Allowing yourself to spontaneously create art—without judging as you make—can be a challenge. Ignoring the inner critics, resistance or distracting negative thoughts takes bravery and a commitment to continue making art regardless. Why should you allow yourself to make “bad” or embarrassing art in the face of self-judgement? Lewis Hyde in The Gift quotes Allen Ginsberg, who speaks of spontaneous writing: “Spontaneous writing could be embarrassing… The cure for that is to write things down which you will not publish and which you won’t show people. To write secretly… so you can actually be free to say anything you want.”
Being able to create, without the art needing to be shown to anyone, or it needing to be “good” gives you freedom to explore more fully, perhaps in places you wouldn’t venture if you knew others were watching. Ginsberg again: “… settling down in the muck of your own mind… You really have to make a resolution just to write for yourself…, in the sense of not writing to impress yourself, but just writing what yourself is saying.” While Ginsberg talks of writing, this is relevant for any art medium. You have to make a resolution to make art for yourself so you can explore what wishes to be created within you. The letting go of seeking approval or validation from other people allows you to create for the sake of creating—to make art because you enjoy it.
The muck of your mind may surprise you with what it comes up with. Allow yourself time and space to be curious and go explore in the mud.
Wanting approval or feedback from others about your art when just starting out is understandable. We often ask others for opinions on other matters and so value an outsiders point of view. But if you’re only looking for external validation that what you’re doing is worth the time investment and the feedback isn’t 100% encouraging, you may find yourself disheartened (keeping your art secret may be a good idea).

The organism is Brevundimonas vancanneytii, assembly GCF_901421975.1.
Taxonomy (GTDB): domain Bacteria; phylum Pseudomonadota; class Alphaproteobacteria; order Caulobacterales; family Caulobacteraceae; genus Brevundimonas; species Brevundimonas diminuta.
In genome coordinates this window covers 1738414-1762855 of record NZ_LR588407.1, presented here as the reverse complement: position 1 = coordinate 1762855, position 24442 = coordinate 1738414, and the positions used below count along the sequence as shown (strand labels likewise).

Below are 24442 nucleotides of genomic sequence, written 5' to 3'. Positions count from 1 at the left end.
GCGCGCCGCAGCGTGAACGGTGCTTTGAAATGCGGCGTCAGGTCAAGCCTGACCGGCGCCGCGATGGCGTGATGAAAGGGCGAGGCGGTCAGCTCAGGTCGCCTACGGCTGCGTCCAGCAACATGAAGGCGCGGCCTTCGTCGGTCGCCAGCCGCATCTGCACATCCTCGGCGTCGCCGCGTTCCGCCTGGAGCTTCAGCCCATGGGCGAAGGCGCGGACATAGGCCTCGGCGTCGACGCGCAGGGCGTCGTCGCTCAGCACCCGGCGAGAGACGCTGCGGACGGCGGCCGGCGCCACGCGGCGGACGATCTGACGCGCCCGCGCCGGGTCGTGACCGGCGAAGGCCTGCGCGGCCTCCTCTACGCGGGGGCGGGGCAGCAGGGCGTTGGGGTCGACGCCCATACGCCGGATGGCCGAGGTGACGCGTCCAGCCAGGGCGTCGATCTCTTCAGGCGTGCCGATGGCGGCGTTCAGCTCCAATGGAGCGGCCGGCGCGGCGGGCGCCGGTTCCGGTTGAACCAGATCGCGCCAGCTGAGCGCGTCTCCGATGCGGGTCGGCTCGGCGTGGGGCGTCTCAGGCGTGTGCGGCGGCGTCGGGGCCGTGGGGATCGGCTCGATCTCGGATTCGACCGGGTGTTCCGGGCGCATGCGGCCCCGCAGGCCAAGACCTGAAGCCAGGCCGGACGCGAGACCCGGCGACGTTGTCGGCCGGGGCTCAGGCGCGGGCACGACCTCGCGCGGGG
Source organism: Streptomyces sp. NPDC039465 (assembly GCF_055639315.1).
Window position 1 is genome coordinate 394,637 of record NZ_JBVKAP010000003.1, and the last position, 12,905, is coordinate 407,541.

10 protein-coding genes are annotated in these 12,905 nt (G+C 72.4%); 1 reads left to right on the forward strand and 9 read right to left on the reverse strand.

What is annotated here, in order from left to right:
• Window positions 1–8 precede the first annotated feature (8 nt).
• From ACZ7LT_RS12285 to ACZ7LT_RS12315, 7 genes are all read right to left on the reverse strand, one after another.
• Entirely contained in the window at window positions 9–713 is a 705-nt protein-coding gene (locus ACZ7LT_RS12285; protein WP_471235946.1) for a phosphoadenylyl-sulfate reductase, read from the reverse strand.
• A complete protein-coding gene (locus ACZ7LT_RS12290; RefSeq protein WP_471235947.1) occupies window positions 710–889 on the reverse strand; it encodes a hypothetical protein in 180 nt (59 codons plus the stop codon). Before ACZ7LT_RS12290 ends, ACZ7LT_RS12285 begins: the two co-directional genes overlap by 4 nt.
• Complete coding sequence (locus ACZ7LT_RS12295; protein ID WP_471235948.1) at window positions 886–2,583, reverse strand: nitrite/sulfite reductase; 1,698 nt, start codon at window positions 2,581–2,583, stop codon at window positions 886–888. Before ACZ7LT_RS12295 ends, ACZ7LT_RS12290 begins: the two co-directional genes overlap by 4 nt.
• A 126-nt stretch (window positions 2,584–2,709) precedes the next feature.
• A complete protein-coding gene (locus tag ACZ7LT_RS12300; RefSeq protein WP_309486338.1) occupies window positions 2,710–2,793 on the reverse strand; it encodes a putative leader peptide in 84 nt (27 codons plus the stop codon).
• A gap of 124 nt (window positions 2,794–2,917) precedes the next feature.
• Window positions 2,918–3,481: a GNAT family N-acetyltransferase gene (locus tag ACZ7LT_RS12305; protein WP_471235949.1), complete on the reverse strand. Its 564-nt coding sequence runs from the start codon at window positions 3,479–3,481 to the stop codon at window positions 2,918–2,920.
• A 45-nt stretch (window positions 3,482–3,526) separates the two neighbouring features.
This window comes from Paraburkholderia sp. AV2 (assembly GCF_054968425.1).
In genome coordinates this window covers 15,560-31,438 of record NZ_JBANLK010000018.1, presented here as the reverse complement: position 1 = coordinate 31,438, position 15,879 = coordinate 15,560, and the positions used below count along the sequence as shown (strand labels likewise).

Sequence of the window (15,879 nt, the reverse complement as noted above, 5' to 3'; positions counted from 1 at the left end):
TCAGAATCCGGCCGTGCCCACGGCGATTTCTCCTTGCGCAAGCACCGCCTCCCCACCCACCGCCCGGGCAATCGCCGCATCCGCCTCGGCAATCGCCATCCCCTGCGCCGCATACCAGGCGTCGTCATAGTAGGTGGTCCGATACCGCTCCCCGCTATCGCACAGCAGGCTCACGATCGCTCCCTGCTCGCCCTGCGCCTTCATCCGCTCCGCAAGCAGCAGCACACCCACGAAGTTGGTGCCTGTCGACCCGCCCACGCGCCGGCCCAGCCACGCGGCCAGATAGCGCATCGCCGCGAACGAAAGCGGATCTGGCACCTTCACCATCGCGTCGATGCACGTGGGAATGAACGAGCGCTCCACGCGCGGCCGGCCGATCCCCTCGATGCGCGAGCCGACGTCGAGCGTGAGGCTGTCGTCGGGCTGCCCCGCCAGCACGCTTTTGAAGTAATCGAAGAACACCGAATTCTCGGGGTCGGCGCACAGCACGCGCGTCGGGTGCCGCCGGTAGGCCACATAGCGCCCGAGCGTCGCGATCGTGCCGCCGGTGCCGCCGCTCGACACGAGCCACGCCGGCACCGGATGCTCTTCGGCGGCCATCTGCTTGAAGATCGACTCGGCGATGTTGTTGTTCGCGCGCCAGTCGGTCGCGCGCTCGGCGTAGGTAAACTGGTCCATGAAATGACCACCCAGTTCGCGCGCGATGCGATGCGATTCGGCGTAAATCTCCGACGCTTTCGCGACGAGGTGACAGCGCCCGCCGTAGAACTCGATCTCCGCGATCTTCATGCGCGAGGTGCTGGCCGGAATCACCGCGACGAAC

Tara Mohr in Playing Big says “Feedback gives us facts about the opinions and preferences of those giving the feedback. It can’t tell you about your merit or worthiness. When we understand this, we’re free; we’re free to seek, gather, and incorporate feedback.” When creativity is subjective and personal taste so varied, there is no one ‘right’ opinion. When we let go of what other people think, we leave space to discover what we think. Being self-reflective about your own art helps grow tastes, preferences and your ideas as an artist. Seeking others opinions won’t get you any closer to discovering what art lights you up.
Mohr make the point that women are more likely to have a dependence to praise: “When a woman is trying to unhook from dependence on praises, it’s no trivial matter. She is working on retraining her mind from generations – old conditioning about what is required to survive.”
It’s no easy feat to let go of seeking eternal praise, especially when it can feel so good. But unhooking from the dependence of that praise and replacing it with your own feedback, your art doesn’t have to fit someone else’s expectations. You can instead get on with the fun task of making more art – art that you find interesting and you love to make.